Once you are aware of this tendency and take preventative measures (and assuming you don’t have an iron pixie infestation), all should be well.

Next let’s examine some measures to get rid of both this bad habit and trixy pixies.

Pixie Predation Prevention & Pacification

If you suspect the presence of iron pixies, you should perform a Pixie Detection test. A reliable method is described in the next section below.

In any case, to avoid pixie infestation, you should create a workshop environment unfriendly to pixies. The following is an partial list of measures I have found to be effective.

Image result for brass bench dog
Brass bench dogs are an effective pixie repellent
  1. Cleanliness: Clean bench surfaces and sweep the floors daily. Periodically vacuum and wet-mop workshop floors twice a year during the winter and summer solstices (approximately June 21 and December 21);
  2. Add more lighting: Iron Pixies fear light because it reveals them to their enemies;
  3. Keep a pair of boots near the door into the workshop: Pixies are deathly afraid of boots, especially when they contain the feet of sharp-eyed human children, but just the sight of boots will prevent them from entering a space;
  4. Keep brass benchdogs in your workshop. Expert fairyologists insist, and I agree, that having a brass bench dog (remember, Iron Pixies do not fear iron or steel or the IRS) or two close by will banish Iron Pixies to the workshop’s dark recesses and keep their nasty claws away from tools. The deterrent effect of bench cats is unclear, but if you decide to rely on one, be sure it bothers to stay awake;
  5. Welcome spiders: Although this may seem to contradict No. 1 above, Iron Pixies fear spiders, especially daddy longlegs, who tangle them in their webs.
  6. Make regular offerings to the gods of handsaws. More on this subject in future posts.
Richard Kell bevel gauge
A compact and effective brass bevel angle gauge by Richard Kell

A more mundane but sure way to prevent MBM is to make or buy a bevel angle gauge and regularly use it to check your bevels during sharpening. Aluminum, stainless steel or even plastic gauges will work of course, but brass or bronze are more effectual at purging perfidious predatory pixies because copper is toxic and zinc causes pixies indigestion. Be sure to store it close to your valuable steel tools to help repel the maniacal monsters.

Here’s the important thing: once you have this tool on hand, use it to check each blade before, during and after sharpening to ensure you are maintaining the correct bevel angle instead of allowing it to decrease incrementally over repeated sharpening sessions. Make this a firm habit. More on this important subject in future posts.

Remember to measure the bevel angle at the blade’s far right or left edges because the hollow-ground ura of Japanese blades makes it difficult to correctly measure the angle if you check it elsewhere.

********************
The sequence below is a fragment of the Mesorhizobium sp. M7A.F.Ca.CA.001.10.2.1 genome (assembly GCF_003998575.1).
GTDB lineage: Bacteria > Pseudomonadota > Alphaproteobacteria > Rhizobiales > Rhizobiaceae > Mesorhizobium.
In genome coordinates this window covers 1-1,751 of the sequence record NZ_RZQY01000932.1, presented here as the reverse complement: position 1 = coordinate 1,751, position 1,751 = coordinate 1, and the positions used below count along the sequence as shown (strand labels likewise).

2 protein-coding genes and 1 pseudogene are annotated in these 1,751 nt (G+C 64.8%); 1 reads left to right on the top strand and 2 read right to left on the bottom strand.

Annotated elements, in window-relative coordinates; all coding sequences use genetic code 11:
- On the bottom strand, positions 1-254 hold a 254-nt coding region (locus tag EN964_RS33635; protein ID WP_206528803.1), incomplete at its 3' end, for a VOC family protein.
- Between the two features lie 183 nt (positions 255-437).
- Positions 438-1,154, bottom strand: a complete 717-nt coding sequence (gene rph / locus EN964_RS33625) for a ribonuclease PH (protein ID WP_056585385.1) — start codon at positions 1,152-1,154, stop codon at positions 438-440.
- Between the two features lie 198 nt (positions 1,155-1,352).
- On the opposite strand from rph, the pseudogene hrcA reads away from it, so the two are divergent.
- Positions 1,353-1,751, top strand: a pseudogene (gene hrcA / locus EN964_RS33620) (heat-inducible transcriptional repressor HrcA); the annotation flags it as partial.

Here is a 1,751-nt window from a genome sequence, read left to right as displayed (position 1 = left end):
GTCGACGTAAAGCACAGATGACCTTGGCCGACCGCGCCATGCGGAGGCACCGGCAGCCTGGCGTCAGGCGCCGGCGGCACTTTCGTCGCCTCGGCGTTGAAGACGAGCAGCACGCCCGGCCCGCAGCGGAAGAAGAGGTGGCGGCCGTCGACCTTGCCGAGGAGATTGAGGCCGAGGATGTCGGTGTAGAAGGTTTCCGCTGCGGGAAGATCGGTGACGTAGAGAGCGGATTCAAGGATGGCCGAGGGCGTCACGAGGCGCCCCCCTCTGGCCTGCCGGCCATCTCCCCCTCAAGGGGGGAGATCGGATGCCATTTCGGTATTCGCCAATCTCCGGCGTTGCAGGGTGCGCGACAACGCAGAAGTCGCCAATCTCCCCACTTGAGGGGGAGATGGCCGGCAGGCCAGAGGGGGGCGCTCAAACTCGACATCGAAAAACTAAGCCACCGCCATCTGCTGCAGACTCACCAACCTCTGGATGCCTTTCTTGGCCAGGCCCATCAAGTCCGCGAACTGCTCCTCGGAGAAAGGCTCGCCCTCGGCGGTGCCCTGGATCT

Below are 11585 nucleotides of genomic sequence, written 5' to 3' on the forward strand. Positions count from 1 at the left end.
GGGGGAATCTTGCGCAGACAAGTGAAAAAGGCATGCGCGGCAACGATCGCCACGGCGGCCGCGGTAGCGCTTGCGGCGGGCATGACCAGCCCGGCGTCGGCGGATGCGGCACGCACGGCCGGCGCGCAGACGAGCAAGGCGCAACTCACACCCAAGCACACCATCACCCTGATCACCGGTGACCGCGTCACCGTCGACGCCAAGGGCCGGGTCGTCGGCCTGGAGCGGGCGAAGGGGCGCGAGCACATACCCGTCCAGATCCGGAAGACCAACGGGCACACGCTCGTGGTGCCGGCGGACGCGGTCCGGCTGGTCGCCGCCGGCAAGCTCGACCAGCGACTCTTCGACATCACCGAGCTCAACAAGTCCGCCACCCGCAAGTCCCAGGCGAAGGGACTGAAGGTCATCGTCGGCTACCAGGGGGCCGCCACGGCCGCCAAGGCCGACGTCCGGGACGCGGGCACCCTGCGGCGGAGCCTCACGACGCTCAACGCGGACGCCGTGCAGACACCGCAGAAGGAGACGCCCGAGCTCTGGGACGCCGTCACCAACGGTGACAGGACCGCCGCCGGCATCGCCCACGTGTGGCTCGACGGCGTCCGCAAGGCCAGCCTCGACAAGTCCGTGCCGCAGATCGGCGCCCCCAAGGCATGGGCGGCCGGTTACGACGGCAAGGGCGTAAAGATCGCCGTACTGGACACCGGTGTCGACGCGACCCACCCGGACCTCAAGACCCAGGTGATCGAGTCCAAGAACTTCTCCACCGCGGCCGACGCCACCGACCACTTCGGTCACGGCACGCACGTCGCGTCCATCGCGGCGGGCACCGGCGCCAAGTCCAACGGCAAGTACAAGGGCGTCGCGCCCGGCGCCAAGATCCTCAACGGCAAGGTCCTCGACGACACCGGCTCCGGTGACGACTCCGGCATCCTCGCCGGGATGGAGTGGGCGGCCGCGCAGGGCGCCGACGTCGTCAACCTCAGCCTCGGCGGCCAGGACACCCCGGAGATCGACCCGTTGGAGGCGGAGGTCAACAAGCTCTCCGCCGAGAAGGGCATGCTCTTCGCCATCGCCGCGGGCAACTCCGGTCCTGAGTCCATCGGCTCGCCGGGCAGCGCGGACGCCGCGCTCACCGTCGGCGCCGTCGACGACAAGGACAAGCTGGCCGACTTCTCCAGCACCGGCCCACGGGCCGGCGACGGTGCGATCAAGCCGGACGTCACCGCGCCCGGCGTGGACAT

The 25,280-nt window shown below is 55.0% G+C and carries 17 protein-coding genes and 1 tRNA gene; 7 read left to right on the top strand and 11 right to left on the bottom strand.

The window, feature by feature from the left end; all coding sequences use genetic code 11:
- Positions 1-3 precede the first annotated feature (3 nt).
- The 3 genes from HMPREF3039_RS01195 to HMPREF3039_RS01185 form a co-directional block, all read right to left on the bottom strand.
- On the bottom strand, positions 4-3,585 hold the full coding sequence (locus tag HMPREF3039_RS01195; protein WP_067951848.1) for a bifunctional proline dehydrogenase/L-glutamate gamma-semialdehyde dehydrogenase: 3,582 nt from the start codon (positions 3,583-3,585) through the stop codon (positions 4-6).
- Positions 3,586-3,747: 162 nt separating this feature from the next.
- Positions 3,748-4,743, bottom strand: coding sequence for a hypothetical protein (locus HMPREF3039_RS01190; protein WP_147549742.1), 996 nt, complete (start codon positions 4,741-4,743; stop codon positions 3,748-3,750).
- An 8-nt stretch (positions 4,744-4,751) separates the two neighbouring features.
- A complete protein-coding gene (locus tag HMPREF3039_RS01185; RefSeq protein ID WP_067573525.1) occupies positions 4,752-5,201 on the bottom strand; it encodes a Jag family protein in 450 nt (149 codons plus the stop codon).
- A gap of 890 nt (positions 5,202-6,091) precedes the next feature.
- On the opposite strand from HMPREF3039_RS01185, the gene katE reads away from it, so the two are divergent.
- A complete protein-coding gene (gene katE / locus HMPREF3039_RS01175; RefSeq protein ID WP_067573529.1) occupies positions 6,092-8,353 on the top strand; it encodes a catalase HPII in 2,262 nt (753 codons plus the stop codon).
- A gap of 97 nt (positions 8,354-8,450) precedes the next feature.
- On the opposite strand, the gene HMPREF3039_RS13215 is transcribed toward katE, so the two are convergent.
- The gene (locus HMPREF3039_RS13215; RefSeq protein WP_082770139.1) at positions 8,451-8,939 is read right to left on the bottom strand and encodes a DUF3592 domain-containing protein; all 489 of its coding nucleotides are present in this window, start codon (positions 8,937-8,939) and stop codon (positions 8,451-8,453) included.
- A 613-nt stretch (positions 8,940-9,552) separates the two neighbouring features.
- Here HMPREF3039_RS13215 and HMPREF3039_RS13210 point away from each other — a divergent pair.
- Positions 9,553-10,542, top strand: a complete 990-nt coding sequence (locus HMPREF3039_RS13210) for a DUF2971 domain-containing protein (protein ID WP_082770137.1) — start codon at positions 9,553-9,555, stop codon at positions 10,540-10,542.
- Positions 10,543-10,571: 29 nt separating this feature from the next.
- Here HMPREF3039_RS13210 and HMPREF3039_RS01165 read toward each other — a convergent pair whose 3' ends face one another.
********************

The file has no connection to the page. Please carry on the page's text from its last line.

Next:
Pixie Detection Methods

A serious pixie infestation in a toolchest located in a clothing-optional workshop. Notice the absence of bench dogs, bevel angle gauges and boots in this image.

Iron Pixies are secretive creatures most people never see, but if you suspect you have an infestation, a detection test is called for.

While there are many proven methods to test for pixie infestation, the least expensive non-toxic iron pixie detection test is to sharpen a plane blade, and while doing so, attempt to “stick it” on the stone as in the photo below. This phenomenon is evidence the stone and the blade are in such perfect contact that the suction between the blade, water and mud on the stone’s surface strong is enough to support the weight of the blade.

No, this is not a trick photo with concealed supports, superglue, or photoshop enhancements. The blade is “stuck” to the wet stone’s surface. This is a rite of passage those who wish to become proficient in sharpening must accomplish, iron pixies or no. Not recommended for potato chip-thin Bailey-style plane blades.

If you are unable to accomplish this marvelous feat even after many attempts, you can be assured of the presence of peevish pixies nearby. In that case, use the preventative measures listed in the section above. You should also flatten your sharpening stones (especially the rough and medium grit stones) and make sure your blade’s bevel is perfectly flat. Bulging bevels are the pernicious pixie’s playground. (Aha! Iambic pentameter!)

Fair warning: If you stubbornly persist in your efforts to stick a plane blade before purging the area of pixies, they may go berserk to prevent this sublime event from occurring. If that happens, Katy bar the door!

Infernal Pixies! You Shall Not Pass!!

In the next stage of our adventure, we will examine some of the health ailments blades commonly suffer.  High cholesterol in chisels? Planes with pneumonia? Or just toolish hypochondria? Stay tuned to find out more.

YMHOS

Please share your insights and comments with everyone in the comments section below. If you have questions or would like to learn more about our tools, please use the questions form located directly below.

3 thoughts on “Sharpening Part 11 – Supernatural Bevel Angles

  1. I actually have the opposite problem sharpening chisels. I often tend to emphasize pressure on the hagane a bit too much so the bevel angle slowly gets steeper and my chisels cut a less efficiently over time. Most of my chisels started out at 30 degrees and are now at 33-34 degrees. It’s still better than the other way around though.

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    1. Henk:

      That’s is exactly what I would expect from you. You are very diligent and know what you need to achieve with your tools.

      I wrote that detail because the mercurial bevel is a serious problem for most people at one time or another, even experienced professionals in Japan, at least until they realize their mistake and work to correct it. It is another reason why many of the Japanese toolmakers have gone to softer steel: fewer claims. I am trying to avoid warranty problems by specifically educating my customers. I think this is where Japanese retailers have dropped the ball.

      On the other hand, Japanese manufacturers who masquerade as traditional blacksmiths, and sell the majority of their product overseas to less-knowledgable customers, have more than the avoidance of warranty problems as a motivation for making the steel in their blades softer. In the case of a softer blade they can get away with less forging, the use of cheaper pre-laminated steel, as well as cheaper mass-production techniques that would immediately be discernible in a harder, sharper blade. Same sizzle, less bacon.

      Keep up the good work, and please continue to comment. The input of professional woodworkers like you is most welcome.

      Stan